There are a couple of reasons. First, because at the moment you cannot buy Windows Media Center (WMC) except with OEM hardware. Secondly, despite the hype surrounding WMC, it is not the only software available to HTPC users. In truth, Media Center is nothing more than an application that runs on top of Windows XP. There are other great commercial Personal Video Recorder (PVR) software packages available. Sage TV and Beyond TV are both highly popular alternatives.

However, I will let you in on a secret; the only software you really need comes with most TV Capture cards with PVR capability.

One advantage of Media Center is that it formats the screen for better viewing on Television screens, especially non-HD televisions. In order to make the text readable under XP, if you have a non-HD television, it is necessary to enable large fonts under video properties -> appearance.

The Hauppauge WinTV card that I purchased came with WinTV2000 and included TV Guide functionality through TitanTV.com. I launch the Titan TV Guide from a link on my Windows desktop. It allows me to schedule recordings from the Titan TV website with a simple right-click of the mouse.



Once a show has been recorded it is saved as an MPEG file on your computer’s hard drive. You can watch the video at any time by opening the file with a video player, such as Windows Media Player or Real player. These files can also be archived by transferring them to external storage devices.

Using the DVD Burner and the included software, Ulead DVD Movie Factory, I am able to burn shows that I have recorded onto universal DVDs to archive or to watch in another room on any standard DVD player.

An HTPC also has added bonuses for those of you who are fellow music downloaders and have large digital music libraries. Using the media player’s large hard drive capacity I was able to consolidate my entire mp3 collection, music, audio books and everything, all on the one server, where they can be played through my home theater speaker system, burned onto CDs or transferred to my portable mp3 player.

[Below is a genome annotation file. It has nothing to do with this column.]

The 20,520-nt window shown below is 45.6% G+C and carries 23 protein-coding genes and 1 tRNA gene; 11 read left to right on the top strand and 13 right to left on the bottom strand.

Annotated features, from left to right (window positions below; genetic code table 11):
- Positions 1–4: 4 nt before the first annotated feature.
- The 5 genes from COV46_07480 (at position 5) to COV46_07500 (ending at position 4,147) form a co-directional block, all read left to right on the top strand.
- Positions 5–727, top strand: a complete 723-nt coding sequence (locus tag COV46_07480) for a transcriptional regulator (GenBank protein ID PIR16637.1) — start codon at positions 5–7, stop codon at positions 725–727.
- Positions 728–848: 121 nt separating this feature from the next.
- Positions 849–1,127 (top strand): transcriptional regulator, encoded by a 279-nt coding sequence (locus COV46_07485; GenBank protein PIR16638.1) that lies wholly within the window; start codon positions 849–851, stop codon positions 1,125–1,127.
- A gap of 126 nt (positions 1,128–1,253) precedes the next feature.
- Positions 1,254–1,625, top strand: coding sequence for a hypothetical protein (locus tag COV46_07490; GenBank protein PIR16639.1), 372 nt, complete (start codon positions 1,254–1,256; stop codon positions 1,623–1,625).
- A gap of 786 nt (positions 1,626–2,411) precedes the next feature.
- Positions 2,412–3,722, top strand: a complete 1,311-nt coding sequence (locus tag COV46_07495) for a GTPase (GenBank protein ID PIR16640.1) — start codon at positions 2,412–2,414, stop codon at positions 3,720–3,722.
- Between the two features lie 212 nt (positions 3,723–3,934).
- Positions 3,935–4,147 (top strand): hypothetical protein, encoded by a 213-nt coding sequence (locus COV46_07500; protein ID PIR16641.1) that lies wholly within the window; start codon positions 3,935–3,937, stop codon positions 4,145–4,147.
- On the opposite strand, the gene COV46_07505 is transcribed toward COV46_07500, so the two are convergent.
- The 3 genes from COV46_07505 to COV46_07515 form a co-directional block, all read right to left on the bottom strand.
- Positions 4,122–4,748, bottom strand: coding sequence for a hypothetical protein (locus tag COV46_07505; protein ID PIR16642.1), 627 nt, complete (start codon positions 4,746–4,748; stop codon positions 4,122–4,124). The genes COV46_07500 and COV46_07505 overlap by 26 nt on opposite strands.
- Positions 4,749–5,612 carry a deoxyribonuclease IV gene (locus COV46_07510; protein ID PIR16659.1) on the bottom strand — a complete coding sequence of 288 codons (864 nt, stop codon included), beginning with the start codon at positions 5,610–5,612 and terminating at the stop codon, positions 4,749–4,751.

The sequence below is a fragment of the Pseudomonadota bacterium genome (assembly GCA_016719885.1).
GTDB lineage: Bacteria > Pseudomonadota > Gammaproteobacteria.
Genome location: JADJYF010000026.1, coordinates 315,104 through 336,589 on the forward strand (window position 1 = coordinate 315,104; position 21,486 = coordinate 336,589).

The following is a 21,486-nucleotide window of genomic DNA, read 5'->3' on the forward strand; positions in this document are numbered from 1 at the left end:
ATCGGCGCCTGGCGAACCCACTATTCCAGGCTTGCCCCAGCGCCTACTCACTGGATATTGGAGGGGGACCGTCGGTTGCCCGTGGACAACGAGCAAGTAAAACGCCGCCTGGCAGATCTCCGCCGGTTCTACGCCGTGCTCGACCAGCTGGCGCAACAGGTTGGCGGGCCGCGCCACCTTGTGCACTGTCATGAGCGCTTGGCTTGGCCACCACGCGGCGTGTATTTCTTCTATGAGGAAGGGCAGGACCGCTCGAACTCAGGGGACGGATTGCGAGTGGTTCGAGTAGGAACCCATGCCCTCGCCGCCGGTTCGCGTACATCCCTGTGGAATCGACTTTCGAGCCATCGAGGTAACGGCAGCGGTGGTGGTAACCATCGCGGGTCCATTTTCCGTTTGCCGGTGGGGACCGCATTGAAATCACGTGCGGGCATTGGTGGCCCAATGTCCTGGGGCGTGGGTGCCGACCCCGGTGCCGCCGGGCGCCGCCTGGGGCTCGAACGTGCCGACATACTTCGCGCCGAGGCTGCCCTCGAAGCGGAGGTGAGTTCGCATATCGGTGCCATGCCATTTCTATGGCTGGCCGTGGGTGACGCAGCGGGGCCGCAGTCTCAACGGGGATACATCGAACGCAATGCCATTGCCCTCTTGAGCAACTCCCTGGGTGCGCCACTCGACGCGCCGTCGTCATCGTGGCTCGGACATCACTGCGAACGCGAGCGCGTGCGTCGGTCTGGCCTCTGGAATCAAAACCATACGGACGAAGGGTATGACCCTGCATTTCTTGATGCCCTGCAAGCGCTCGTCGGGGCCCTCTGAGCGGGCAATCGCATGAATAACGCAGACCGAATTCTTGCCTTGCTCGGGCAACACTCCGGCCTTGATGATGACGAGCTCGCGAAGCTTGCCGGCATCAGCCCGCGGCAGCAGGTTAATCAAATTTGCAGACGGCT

Have you ever been watching a movie and wondered if a certain actor is the same guy who starred in another movie? Well, with an HTPC you can simply pause the TV, bring up imdb.com in a web browser and find out right then and there. One of the biggest advantages of going with an HTPC instead of Tivo is that it allows you to make full use of the Internet with your Media Center. You can surf the web from your couch while still watching TV in another window. With some additional software you can also schedule recordings remotely from over the Internet.

One caveat about this particular setup is that it works best with standard cable. If you are using digital cable, you will have to schedule recordings in two spots. Once on the HTPC and again on the digital cable box because the HTPC will only record whatever channels the digital cable box is tuned to. There are TV Capture cards that support digital cable but you have to shell out a lot more money for them.

In summary, Home Theater PCs are the future of home entertainment and if you have an old PC that you are not using, you can put one together for a fraction of the cost of buying one new. It also has the additional bonus of clearing up some valuable storage space.

1 comment:

holly58janessa said...